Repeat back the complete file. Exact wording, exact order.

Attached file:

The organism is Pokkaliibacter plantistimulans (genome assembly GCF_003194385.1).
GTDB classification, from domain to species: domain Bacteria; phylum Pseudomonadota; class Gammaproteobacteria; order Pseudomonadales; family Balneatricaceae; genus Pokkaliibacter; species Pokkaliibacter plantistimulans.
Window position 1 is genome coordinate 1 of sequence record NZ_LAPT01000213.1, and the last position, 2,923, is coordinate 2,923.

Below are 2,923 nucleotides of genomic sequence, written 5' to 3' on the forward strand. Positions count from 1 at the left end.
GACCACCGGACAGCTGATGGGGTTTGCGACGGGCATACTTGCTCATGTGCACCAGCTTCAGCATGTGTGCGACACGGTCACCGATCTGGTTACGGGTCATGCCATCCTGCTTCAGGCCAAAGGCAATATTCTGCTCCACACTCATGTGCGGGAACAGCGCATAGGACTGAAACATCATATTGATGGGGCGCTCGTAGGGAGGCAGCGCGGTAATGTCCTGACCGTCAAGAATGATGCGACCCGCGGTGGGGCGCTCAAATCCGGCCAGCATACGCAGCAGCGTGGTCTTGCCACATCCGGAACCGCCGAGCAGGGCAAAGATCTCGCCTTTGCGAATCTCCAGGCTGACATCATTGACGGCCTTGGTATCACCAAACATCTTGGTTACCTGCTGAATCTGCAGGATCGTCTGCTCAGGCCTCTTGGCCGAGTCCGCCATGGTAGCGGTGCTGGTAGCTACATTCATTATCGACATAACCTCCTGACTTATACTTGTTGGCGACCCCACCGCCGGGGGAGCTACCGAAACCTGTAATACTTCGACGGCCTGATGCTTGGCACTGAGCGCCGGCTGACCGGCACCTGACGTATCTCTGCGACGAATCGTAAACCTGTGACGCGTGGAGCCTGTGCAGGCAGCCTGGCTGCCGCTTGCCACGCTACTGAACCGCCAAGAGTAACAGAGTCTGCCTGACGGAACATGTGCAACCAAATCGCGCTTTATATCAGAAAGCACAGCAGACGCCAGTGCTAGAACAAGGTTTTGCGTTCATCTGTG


The organism is Pokkaliibacter plantistimulans (genome assembly GCF_003194385.1).
GTDB classification, from domain to species: domain Bacteria; phylum Pseudomonadota; class Gammaproteobacteria; order Pseudomonadales; family Balneatricaceae; genus Pokkaliibacter; species Pokkaliibacter plantistimulans.
Window position 1 is genome coordinate 1 of sequence record NZ_LAPT01000213.1, and the last position, 2,923, is coordinate 2,923.

Below are 2,923 nucleotides of genomic sequence, written 5' to 3' on the forward strand. Positions count from 1 at the left end.
GACCACCGGACAGCTGATGGGGTTTGCGACGGGCATACTTGCTCATGTGCACCAGCTTCAGCATGTGTGCGACACGGTCACCGATCTGGTTACGGGTCATGCCATCCTGCTTCAGGCCAAAGGCAATATTCTGCTCCACACTCATGTGCGGGAACAGCGCATAGGACTGAAACATCATATTGATGGGGCGCTCGTAGGGAGGCAGCGCGGTAATGTCCTGACCGTCAAGAATGATGCGACCCGCGGTGGGGCGCTCAAATCCGGCCAGCATACGCAGCAGCGTGGTCTTGCCACATCCGGAACCGCCGAGCAGGGCAAAGATCTCGCCTTTGCGAATCTCCAGGCTGACATCATTGACGGCCTTGGTATCACCAAACATCTTGGTTACCTGCTGAATCTGCAGGATCGTCTGCTCAGGCCTCTTGGCCGAGTCCGCCATGGTAGCGGTGCTGGTAGCTACATTCATTATCGACATAACCTCCTGACTTATACTTGTTGGCGACCCCACCGCCGGGGGAGCTACCGAAACCTGTAATACTTCGACGGCCTGATGCTTGGCACTGAGCGCCGGCTGACCGGCACCTGACGTATCTCTGCGACGAATCGTAAACCTGTGACGCGTGGAGCCTGTGCAGGCAGCCTGGCTGCCGCTTGCCACGCTACTGAACCGCCAAGAGTAACAGAGTCTGCCTGACGGAACATGTGCAACCAAATCGCGCTTTATATCAGAAAGCACAGCAGACGCCAGTGCTAGAACAAGGTTTTGCGTTCATCTGTG